Yes, 100%. If I’m being honest about my favorite directors, the most famous, most quintessential filmmaker has to be included. I’ve downright hated some of his stuff, like Close Encounters and AI: Artificial Intelligence, but through an extensive career he’s been consistent at the highest level, from Jaws and Raiders through War of the Worlds to Bridge of Spies. When you sit down with a Spielberg movie, there’s a kind of Nintendo seal of quality, with the best actors and the best music and confident color and compositions. I love how he moves the camera, even if it sometimes draws attention to itself. And ultimately, Jurassic Park is and has always been my number one favorite movie. It’s as much a nostalgic centerpiece as a technical masterpiece.
Recommended: Jaws, Munich
Like King Hu, Leone has a relatively small filmography defined by a single genre. And also like King Hu, his preoccupations are so much about how landscapes ought to be filmed and the mythology they represent. This Italian master of the American Western has at least two masterpieces to his name, but all of his movies are products of the same sure hand. There’s an intensity to his sequences of violence that doesn’t come from fast-cutting but rather drawn-out suspense. His haunted Old West is populated by idiosyncratic characters all assuming their places in a gauntlet of existential bloodshed. Behind the scenes, Leone was a little crazy, too, so he’s likely the obvious candidate for “mad genius” here (if Cameron is the angry genius).
Recommended: For a Few Dollars More, Once Upon a Time in the West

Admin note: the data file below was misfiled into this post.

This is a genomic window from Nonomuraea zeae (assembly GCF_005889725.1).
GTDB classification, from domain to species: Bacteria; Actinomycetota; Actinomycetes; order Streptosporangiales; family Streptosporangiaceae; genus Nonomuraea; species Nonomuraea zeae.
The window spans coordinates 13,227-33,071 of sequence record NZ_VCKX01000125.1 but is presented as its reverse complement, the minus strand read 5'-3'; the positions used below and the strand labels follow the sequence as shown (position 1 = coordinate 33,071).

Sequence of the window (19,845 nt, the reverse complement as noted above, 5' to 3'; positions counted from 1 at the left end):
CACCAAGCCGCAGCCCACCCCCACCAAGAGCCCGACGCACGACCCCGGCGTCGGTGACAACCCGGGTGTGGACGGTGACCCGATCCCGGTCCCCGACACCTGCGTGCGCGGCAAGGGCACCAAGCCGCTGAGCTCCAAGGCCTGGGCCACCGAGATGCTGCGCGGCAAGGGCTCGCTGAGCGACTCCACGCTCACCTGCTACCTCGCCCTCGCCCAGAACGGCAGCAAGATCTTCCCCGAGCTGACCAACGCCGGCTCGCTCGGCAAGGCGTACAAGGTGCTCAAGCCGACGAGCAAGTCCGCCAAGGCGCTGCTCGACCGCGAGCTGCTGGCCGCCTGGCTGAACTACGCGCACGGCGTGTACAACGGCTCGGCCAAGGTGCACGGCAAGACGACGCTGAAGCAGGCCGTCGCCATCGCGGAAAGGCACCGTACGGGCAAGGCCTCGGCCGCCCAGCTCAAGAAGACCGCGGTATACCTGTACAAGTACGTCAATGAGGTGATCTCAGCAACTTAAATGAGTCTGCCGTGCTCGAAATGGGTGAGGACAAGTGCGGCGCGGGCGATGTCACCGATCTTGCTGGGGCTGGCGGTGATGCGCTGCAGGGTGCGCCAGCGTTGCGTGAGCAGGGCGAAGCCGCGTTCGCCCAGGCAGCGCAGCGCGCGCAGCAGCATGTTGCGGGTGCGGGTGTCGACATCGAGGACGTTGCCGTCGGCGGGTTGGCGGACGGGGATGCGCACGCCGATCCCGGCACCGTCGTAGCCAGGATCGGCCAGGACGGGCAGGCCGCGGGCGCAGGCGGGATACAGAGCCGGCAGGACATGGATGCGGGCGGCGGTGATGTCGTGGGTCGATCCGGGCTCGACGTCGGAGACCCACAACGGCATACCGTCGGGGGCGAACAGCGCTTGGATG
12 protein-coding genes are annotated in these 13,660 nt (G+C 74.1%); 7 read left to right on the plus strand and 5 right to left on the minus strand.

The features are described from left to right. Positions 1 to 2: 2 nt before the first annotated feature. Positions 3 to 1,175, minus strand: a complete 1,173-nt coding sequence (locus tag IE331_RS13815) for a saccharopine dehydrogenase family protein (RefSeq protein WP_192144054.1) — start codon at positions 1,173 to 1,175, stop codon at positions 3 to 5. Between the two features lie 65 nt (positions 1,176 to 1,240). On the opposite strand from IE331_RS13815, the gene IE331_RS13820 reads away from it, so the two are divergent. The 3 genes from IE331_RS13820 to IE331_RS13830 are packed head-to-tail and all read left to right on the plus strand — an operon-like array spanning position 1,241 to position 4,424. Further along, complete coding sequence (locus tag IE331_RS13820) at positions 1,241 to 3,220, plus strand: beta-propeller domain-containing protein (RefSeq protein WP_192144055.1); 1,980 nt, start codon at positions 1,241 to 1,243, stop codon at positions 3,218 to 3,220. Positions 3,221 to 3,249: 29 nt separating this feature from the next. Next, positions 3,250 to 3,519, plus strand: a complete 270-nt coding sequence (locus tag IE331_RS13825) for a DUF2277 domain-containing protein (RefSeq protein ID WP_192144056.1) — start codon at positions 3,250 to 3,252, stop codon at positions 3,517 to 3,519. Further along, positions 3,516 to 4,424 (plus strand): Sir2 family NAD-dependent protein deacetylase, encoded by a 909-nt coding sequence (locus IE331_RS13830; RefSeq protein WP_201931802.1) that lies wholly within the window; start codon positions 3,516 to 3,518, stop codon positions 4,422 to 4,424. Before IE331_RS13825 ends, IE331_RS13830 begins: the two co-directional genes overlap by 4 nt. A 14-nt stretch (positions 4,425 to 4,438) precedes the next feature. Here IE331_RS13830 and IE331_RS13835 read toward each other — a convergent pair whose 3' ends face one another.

To round us off, I needed some tokusatsu representation, and to be honest, it wasn’t gonna be Ishiro Honda, and I haven’t seen enough from Hideaki Anno yet. Amemiya makes the top ten for a simple reason: if I were to make movies, I’d make movies like his. Actually, I always thought I’d make something like Rolling Thunder but starring Mary Elizabeth Winstead, but if that movie was successful and I wanted to torpedo my burgeoning career, the next would be Zeiram. I have a strong emotional connection to those two movies in particular, and I appreciate how Amemiya brings a strong design sense into these films with budgets that can hardly contain it. What you get is something totally off the wall but also sort of endearing, and shot with enough know-how to avoid the pitfalls of decidedly B-movie filmmaking. Not to mention, his costumes and props are the coolest shit you’ve ever seen.
Recommended: Zeiram, Cyber Ninja
It was hard not to include John Carpenter and John Singleton, but I’ve always had quibbles with the former, in films I haven’t revisited in years (I remember They Live being slow as balls). Both those two were stars of my high school days, but it’s been a long time and I’d have to do a critical reevaluation. Anyway, who’s in your top ten?